If you only use your gateway computer to connect to the internet you can leave it as it is.You just need another
ethernet card for the gateway to connect it to the other computer by the cross-over cable.

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ice-bear-joeThank You.
by butter / December 21, 2005 6:14 AM PST
In reply to: Butter

I Thank You for the reply but I wanted to know if there is another way to connect the two computers together. I am a newbie for sure and I am not sure I could install another ethernet card. I would have to take the computer to the Geek Squad for them to install another ethernet card in my gateway computer. I was hoping maybe I could use one of my USB plugs on the computers or something else that would not cost the price of computer services.
But Thank You so much for an answer to my question.


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Butter, OK, At This Time, Disregard The Cross-Over Cable..
by Grif Thomas Forum moderator / December 21, 2005 6:24 AM PST

Obtain two separate (regular) ethernet cables and plug the cables from each computer's ethernet jack to the jack on the back of the router..(Each computer will be connected separately to the router through a standard ethernet cable) It's the easiest way to connect both computers to the internet AND share files at the same time.

Unfortunately, I don't see the operating system listed of your main computer so I'm guessing a little here.

For the network connection, make sure that BOTH computers have "File and Printer Sharing For Microsoft Networks" enabled so they can "see" each other.

1. On an Windows XP machine, open the Control Panel, then double click on the "Network Connections", RIGHT click on the "Local Area Network" icon, choose "Properties". On the "General" tab, make sure the "File and Printer Sharing for Microsoft Networks" is installed and has a CHECK mark in the box next to it. If it doesn't, make it so.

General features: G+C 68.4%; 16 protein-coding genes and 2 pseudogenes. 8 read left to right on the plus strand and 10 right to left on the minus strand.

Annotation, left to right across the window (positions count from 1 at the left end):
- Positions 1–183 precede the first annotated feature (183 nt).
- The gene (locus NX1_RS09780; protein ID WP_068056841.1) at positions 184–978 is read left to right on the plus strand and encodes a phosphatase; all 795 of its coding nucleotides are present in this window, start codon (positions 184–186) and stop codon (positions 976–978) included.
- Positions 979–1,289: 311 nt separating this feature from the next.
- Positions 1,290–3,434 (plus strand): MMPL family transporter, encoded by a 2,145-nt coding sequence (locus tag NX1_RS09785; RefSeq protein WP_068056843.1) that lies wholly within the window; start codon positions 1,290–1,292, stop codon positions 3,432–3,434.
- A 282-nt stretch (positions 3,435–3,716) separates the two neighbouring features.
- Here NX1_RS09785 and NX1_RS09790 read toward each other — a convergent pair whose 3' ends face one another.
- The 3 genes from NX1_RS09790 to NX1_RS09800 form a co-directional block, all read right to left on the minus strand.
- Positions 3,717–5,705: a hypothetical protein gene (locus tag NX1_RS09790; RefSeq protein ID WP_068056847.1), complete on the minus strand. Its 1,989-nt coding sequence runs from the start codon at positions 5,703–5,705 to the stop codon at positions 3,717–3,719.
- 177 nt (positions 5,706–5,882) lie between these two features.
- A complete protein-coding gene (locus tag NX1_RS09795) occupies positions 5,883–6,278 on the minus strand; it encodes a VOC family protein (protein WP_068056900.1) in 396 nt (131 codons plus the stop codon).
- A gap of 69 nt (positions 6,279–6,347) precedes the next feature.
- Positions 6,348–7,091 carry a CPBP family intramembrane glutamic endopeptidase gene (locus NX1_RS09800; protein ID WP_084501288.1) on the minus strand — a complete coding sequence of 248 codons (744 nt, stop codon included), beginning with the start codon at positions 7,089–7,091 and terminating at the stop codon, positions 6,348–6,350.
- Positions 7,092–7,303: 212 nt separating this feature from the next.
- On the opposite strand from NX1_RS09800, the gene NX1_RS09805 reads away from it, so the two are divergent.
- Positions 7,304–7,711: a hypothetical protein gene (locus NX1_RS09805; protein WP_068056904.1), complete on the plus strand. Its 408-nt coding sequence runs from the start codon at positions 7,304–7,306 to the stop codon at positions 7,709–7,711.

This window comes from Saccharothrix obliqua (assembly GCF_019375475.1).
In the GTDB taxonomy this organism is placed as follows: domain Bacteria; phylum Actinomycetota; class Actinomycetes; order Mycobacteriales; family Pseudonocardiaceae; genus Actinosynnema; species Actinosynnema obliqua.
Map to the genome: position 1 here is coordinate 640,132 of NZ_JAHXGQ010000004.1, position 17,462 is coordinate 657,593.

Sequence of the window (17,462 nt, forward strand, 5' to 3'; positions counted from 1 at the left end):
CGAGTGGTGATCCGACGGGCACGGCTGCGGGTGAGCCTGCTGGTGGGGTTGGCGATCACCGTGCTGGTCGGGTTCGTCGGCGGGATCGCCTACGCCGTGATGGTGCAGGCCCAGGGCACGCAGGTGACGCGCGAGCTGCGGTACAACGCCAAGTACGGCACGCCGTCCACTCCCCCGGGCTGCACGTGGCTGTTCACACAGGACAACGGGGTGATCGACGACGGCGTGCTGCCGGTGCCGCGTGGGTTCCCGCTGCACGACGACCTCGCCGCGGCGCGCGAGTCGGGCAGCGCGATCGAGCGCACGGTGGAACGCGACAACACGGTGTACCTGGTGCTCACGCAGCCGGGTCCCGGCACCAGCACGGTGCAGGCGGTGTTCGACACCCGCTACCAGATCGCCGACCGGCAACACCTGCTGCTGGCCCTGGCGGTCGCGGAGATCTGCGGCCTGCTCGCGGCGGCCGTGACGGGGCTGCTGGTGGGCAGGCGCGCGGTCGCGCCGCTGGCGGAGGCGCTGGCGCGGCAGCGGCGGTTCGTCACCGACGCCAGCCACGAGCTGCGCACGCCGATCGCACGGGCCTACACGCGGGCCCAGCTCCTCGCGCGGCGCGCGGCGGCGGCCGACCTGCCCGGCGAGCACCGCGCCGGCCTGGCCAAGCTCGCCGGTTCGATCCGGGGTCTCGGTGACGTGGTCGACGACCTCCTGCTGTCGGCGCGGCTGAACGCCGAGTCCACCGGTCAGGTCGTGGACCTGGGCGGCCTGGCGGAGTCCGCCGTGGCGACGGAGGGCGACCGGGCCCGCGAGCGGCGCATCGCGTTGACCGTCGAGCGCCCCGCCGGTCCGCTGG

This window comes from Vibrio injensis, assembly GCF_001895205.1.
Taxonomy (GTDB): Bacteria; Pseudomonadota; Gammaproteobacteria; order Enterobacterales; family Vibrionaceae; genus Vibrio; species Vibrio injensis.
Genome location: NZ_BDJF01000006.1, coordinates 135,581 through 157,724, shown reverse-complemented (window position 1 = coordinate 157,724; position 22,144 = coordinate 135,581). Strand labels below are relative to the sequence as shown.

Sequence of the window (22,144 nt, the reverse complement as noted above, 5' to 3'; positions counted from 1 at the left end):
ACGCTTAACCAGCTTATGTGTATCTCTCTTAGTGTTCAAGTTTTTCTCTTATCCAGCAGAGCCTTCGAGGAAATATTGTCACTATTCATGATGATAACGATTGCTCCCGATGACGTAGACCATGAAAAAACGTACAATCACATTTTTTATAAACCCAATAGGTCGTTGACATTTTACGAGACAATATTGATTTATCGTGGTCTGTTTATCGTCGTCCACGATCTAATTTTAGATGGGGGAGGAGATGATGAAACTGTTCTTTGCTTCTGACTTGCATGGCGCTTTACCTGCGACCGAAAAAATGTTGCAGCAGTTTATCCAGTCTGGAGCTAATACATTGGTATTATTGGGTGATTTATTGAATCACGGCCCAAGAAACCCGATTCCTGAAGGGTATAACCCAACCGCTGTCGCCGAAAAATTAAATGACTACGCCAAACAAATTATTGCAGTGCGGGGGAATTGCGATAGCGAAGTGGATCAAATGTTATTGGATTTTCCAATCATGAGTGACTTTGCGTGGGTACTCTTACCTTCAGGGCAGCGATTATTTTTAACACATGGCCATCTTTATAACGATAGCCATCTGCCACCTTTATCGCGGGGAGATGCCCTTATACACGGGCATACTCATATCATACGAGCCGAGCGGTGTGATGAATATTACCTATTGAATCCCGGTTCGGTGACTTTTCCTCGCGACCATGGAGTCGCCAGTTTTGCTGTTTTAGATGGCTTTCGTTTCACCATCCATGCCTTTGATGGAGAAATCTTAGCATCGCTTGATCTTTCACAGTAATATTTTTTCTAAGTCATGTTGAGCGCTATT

2. On a Win 98/ME computer, (I'm not a Win 98/Me computer so I'm doing this from memory), open the Control Panel, then double click on the "Network" icon. When that loads, on the "Configuration" tab, look in the white network components section and and verify the "File and Printer Sharing for Microsoft Networks" is installed. If it's not, choose to "Add" that "Service". Also make sure the "Client For Microsoft Networks" is installed.

Once that's done, there are a number of websites which will tell you how to set up your wireless network. Here are just a couple.:

What is the Network Setup Wizard in Windows XP? Do I need to run it?

After you set up the Workgroup/network name on the main XP computer, you then should be able to simply open the Control Panel of the Windows 98 computer, double click on the "Network" icon, choose "Identification" tab,(At least I think it's that on Windows 98) then choose to join the workgroup by typing in the Workgroup name. In order to then "see" all the folders on both computers, you'll need to acess each computer, RIGHT click on the folders you want to share, choose "Sharing" from the menu, then enable sharing for that particular folder.

Hope this helps.


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Thank You Grif
by butter / December 21, 2005 7:20 AM PST

I already have one ethernet cable connected from my gateway computer which has XP as the operating system.
This is the computer that I will be using most of the time because it has more memory and a newer operating system then the other computer.

Now I am going to BestBuy and return the crossover cable for a standard ethernet cable and use it to connect the windows-98 computer to the router.

I will let you know how I make out after I get the cable and follow the rest of your instructions.

Thank You So Much Again. I am so much a Newbie and in need of so much help.